In today’s reading from Acts, Peter and James argue forcefully for the inclusion of Gentiles without laying on them the demands of Judaism. They contend that God is acting in and through the Gentiles, showering gifts upon them and obviously accepting them as they are. If, then, we exclude and judge them, or deny their participation in the community, we deny God and thwart the good God is working to do.
Take that message into the Gospel, in which Jesus says something that can be read as exclusionary – "If you keep my commandments you remain in my love". Does that mean, as some would suggest, that only those who obey the commands of the Church remain in the love of God? Apparently, the Church does not read it that way, or the lectionary would not connect this Gospel to the pericope from Acts. Instead, Jesus’ statement is thoroughly inclusive. If we obey Jesus’ commandments – which ultimately we do by radically loving God and each other – then by definition we remain in God’s love because we are literally practicing and living it. We are embodying the essence of God and continuing the work of Christ in the world.
Ultimately, then, the challenge of these scriptures is to see the ways in which we exclude others, especially using stricter criteria than God would apply or without first looking to see how God is already working in their lives. We need to see where we fail to radically love, especially those outside our traditional faith circle or who disagree with us, and those cast out or on the margins. We need to change our hearts so we truly live in the passionate, forgiving, unconditional, self-sacrificial, and expansive love of Christ.
We have so far to go to reach that ideal! I see it in my graduate class. Some students are from other parts of the world, raised with entirely different cultural perspectives. Some are "traditional-age" (in their 20’s) while others are "second-career" ministers in their 40’s, 50’s, and 60’s. There are Catholics (both strict traditionalists and those who practice faithful dissent), Protestants (both mainline and evangelical), and other Christian denominations. There are males and females, straight and gay. Some are ordained; others are members of the laity. It is a stew of faith-seekers called to be instruments of Christ in ministry with persons who are sick, dying, or grieving.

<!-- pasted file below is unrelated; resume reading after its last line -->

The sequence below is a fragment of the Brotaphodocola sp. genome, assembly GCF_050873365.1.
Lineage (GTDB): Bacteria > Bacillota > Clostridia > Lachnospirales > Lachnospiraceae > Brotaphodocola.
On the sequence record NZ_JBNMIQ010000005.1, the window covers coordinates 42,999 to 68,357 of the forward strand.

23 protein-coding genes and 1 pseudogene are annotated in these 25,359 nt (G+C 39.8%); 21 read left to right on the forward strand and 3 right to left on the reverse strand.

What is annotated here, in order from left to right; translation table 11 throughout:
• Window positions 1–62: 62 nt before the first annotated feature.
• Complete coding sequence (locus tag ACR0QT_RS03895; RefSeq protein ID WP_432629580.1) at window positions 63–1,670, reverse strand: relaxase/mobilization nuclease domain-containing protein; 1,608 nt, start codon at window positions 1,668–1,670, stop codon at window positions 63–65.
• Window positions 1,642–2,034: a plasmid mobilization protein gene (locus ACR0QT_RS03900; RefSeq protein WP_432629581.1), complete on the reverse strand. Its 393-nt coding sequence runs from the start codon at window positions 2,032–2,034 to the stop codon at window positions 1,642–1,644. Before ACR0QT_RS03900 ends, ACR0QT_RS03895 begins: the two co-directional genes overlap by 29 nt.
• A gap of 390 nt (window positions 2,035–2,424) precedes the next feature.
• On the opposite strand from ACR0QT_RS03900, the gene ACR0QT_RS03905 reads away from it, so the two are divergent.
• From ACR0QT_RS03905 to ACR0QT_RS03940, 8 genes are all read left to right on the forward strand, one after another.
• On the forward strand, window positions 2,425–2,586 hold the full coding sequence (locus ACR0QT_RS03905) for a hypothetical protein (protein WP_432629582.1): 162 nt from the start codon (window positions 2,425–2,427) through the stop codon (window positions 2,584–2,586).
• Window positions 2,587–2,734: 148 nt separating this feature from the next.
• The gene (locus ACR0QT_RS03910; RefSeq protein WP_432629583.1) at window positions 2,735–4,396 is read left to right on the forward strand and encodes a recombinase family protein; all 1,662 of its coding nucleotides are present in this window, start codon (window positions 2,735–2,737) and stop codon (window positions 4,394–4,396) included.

Given this diverse make-up, people sometimes ask how we can meet for hours at a time in the same room, much less examine the issues in a way that allows doubts, differing beliefs, and exploration that leads to more profound faith. It is a challenge! Yet with the wisdom of Peter and Jesus, I see that God is working in each student, showering gifts on them and drawing them ever deeper into discipleship. My job is to radically love, to treat each person with utmost respect and dignity while refusing the urge to judge or condemn. I need to facilitate, not obstruct, what God is working in them.
Perhaps the most challenging thing is to open my own heart with a sincere belief that God may be trying very hard to teach me something through these particular students. After all, I expect the same from them – that they will open their hearts to hear the knowledge, perspectives, and experiences I offer, allowing God to stretch and grow them in ways they never expected. It ends up being an incredible adventure every time. Our God is a God of inclusion and surprise!
Can I practice that same respect and openness on the street, in the pew, and in all other aspects of my life? I wish I were better at doing so. My students serve as a continual reminder, but it is ever so much harder to do it outside the classroom. I pray for the grace to follow the model of radical, inclusive love set by Jesus and the apostles, and to act, breathe, and live the love of God so that my joy and God’s may be complete.
Amy Florian is a teacher and consultant working in Chicago. For many years she has partnered with the Passionists. Visit Amy’s website: http://www.amyflorian.com/.